The next title is written by Janette Oke, the writer of historical romance novels, and highlights the escapades of a family of piglets. The Pirate Pig by Cornelia Funke features a shipwrecked pig with the ability to sniff out buried treasure.

This Little Pig by Janette Oke   The Pirate Pig by Cornelia Funke

Pigs are very smart animals as seen in the next two highlighted books. Flora and Wilbur both manage to prove they have value as much more than a source of protein. The Adventures of a South Pole Pig by Chris Kurtz is aimed more at middle readers, coming in at just less than 300 pages. Of course, Charlotte’s Web is wonderful as a read-aloud for the entire family or for older kids to read alone.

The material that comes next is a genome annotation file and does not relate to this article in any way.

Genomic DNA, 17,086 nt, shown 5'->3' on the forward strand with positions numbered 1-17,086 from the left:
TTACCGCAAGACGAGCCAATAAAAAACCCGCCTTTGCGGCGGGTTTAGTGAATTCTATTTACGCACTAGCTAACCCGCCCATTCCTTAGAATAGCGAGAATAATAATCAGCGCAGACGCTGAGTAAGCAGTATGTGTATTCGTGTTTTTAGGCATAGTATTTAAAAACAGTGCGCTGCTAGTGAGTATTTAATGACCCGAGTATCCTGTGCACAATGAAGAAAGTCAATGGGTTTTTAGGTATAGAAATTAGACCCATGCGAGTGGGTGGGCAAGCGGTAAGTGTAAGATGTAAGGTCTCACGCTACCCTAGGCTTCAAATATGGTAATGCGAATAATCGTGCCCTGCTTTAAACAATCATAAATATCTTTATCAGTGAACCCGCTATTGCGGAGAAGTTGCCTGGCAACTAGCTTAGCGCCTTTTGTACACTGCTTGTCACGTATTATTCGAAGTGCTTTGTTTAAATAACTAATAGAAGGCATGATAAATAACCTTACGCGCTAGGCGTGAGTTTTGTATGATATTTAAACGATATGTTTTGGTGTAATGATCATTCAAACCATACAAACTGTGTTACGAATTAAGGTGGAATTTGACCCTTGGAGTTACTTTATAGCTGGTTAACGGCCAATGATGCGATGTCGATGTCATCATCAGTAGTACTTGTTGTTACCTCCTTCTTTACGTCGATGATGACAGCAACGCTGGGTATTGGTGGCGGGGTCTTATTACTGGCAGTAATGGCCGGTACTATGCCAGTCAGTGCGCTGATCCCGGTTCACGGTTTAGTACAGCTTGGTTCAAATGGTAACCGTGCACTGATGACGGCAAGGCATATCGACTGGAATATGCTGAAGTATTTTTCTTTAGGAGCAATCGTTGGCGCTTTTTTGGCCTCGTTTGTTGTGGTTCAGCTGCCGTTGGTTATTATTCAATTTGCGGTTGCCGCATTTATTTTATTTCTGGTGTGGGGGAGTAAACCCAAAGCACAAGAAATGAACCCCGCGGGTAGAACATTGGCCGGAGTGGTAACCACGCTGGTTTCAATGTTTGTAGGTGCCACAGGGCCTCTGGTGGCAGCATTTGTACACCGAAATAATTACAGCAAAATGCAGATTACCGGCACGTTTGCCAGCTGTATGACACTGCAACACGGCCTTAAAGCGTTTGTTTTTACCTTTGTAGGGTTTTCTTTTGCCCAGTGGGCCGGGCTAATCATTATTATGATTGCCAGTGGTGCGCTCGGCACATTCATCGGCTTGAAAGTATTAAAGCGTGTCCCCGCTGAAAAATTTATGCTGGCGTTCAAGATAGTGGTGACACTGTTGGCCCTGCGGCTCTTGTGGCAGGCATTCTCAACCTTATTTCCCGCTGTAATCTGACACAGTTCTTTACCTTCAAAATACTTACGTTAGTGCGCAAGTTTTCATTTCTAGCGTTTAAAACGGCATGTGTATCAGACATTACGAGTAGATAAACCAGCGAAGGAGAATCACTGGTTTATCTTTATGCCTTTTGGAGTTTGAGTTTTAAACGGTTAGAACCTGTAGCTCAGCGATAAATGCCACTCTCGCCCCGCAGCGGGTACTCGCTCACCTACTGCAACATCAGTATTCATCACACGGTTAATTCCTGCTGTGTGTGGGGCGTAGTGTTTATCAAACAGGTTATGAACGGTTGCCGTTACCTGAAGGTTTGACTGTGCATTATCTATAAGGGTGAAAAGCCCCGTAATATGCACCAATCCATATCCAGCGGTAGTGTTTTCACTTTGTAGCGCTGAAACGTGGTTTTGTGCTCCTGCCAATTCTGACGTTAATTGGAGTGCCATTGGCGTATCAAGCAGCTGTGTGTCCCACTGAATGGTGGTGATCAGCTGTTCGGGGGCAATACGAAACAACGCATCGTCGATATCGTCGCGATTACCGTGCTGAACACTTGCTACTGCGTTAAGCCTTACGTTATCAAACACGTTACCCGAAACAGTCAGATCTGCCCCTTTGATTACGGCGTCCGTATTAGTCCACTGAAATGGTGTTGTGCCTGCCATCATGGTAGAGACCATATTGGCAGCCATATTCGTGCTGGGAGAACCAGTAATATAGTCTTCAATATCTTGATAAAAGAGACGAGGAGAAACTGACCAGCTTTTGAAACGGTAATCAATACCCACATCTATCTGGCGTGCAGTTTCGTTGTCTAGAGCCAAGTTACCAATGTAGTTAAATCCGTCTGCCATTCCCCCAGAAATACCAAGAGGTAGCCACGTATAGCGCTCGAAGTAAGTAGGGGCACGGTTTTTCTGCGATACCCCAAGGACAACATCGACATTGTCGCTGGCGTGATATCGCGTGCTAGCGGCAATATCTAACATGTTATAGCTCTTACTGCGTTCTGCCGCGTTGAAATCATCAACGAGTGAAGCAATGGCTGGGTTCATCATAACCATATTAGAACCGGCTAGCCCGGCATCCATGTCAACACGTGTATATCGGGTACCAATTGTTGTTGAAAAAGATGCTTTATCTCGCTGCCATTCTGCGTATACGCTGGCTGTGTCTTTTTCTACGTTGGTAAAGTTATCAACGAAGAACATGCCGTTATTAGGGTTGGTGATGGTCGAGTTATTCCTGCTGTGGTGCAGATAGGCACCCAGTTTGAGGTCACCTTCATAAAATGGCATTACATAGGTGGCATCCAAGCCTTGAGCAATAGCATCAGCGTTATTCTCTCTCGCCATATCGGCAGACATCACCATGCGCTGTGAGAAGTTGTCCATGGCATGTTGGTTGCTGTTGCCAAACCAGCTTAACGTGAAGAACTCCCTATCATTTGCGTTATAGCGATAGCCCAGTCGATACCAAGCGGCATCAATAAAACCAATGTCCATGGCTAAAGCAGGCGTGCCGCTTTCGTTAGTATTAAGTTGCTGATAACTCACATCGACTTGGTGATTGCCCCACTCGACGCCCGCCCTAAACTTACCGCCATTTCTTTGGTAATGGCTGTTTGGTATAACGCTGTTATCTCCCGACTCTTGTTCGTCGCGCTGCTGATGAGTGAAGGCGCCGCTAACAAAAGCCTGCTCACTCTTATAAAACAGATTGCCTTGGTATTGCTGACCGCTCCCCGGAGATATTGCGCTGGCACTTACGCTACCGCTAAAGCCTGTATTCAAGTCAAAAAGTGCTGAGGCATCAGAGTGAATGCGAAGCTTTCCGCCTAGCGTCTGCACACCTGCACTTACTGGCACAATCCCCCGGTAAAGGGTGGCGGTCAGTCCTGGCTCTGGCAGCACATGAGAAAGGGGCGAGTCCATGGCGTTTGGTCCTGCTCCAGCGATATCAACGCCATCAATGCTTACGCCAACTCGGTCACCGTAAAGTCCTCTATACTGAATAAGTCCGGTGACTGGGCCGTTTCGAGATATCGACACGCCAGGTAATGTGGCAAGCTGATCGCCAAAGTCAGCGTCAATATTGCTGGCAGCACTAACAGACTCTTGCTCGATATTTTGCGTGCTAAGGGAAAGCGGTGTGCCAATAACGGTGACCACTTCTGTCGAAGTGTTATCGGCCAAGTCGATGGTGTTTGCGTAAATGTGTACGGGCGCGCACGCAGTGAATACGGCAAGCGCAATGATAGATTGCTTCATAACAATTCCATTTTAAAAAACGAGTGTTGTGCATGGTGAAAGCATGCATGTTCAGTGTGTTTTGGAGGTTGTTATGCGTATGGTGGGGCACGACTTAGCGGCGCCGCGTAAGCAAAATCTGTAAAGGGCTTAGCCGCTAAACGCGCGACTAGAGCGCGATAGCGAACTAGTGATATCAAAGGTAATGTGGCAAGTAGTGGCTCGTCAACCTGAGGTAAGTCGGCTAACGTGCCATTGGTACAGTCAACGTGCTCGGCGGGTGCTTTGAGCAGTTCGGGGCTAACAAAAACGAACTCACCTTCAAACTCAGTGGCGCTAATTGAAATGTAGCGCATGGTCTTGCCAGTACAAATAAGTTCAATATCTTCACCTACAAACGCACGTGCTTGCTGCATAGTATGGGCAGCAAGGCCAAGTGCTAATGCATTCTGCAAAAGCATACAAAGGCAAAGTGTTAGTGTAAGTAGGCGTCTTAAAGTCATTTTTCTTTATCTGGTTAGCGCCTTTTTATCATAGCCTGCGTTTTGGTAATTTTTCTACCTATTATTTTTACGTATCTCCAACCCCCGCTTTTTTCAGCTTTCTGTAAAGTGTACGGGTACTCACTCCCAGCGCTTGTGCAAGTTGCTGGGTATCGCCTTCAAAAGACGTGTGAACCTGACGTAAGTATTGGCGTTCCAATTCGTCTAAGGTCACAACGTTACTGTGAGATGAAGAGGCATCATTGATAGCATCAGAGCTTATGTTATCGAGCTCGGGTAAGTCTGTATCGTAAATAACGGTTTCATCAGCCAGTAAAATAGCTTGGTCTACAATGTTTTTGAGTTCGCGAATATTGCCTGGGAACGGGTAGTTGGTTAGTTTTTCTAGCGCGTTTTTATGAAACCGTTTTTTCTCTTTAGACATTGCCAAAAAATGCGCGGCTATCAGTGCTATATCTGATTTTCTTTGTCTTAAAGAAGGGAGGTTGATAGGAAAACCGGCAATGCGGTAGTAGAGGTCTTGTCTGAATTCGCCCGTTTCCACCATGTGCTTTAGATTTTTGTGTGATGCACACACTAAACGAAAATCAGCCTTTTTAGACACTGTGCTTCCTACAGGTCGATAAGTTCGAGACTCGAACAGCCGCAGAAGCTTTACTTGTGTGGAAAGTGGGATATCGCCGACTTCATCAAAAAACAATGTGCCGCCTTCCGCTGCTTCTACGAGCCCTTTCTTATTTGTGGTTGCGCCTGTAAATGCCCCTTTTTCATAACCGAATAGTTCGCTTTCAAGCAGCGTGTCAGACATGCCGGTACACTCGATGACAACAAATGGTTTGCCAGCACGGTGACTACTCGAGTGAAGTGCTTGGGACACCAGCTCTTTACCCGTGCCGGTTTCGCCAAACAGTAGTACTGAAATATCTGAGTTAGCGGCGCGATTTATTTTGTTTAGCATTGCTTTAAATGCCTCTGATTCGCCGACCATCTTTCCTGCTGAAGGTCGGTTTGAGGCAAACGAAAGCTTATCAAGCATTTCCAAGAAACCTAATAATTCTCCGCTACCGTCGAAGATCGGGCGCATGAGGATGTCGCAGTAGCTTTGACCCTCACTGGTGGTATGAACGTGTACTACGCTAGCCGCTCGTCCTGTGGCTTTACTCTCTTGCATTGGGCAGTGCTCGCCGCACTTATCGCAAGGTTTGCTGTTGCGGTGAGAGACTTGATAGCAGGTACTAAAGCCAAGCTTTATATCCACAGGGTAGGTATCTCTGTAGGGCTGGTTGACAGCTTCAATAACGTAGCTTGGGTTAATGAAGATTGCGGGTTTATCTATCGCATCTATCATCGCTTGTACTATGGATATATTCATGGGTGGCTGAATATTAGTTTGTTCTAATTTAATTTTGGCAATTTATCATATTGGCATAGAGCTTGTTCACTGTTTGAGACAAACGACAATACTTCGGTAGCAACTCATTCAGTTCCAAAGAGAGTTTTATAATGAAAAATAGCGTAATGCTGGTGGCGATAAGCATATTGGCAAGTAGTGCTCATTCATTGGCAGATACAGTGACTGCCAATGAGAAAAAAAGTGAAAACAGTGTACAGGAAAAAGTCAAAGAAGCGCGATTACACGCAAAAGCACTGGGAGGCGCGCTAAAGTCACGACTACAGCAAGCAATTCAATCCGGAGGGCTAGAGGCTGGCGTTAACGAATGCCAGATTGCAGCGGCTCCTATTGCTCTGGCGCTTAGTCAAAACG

The Adventures of a South Pole Pig by Chris Kurtz    Charlotte's Web by E. B. White

Finally, a book that is new to our collection! The Unlikely Story of a Pig in the City is a heartwarming tale of family, belonging, and growing bigger when you’ve always felt small. This book by Jodi Kendall was chosen by Indiana school librarians for the 2019-2020 Young Hoosier Reading List.

The Unlikely Story of a Pig in the City